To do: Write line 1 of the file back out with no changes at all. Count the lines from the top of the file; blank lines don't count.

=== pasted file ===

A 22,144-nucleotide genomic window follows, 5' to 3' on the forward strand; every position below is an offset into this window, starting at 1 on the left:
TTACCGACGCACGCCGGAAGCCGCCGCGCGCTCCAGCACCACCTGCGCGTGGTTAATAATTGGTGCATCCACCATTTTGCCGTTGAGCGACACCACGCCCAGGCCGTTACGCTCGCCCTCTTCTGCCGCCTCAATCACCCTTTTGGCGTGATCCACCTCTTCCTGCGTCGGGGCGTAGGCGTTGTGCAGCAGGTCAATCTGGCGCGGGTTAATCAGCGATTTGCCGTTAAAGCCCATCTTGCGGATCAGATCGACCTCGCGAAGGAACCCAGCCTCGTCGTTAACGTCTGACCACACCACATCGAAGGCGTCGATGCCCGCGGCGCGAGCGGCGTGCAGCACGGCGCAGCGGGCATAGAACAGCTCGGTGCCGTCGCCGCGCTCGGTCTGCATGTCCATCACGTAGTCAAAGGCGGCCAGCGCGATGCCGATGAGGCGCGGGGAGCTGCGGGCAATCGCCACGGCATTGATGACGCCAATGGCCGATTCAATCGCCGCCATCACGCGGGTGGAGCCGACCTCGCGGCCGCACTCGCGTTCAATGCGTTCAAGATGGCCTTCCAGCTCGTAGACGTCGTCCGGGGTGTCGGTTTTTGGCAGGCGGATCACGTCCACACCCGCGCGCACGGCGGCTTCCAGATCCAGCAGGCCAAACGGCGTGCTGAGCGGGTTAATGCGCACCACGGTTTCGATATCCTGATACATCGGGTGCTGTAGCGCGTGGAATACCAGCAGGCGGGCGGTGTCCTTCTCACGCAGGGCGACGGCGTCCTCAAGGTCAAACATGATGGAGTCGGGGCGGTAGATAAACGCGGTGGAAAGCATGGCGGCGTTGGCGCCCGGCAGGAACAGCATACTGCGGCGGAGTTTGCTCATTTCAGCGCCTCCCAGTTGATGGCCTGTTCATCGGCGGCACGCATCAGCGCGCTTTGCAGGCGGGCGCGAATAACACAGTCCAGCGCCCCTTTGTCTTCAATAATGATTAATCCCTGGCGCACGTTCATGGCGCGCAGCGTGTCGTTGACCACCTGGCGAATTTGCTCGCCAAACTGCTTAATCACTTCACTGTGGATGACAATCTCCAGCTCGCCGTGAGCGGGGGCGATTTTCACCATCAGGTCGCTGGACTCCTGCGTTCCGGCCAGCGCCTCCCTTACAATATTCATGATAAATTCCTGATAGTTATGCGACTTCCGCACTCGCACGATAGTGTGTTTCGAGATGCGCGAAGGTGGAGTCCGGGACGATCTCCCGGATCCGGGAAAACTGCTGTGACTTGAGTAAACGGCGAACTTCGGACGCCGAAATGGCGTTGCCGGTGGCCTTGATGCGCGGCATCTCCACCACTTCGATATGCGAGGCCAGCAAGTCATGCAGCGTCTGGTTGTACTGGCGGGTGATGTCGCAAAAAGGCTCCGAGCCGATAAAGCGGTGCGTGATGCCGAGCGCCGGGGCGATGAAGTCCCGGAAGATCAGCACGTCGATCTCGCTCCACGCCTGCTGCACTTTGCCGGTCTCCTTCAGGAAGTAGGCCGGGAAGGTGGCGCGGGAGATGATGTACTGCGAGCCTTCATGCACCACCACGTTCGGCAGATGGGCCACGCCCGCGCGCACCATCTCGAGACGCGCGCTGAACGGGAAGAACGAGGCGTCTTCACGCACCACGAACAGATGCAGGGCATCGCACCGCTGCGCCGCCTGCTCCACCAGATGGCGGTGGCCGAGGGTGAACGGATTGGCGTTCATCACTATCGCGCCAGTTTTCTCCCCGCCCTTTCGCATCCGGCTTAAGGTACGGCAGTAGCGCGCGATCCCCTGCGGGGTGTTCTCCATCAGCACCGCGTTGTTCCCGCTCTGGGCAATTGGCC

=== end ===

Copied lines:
A 22,144-nucleotide genomic window follows, 5' to 3' on the forward strand; every position below is an offset into this window, starting at 1 on the left: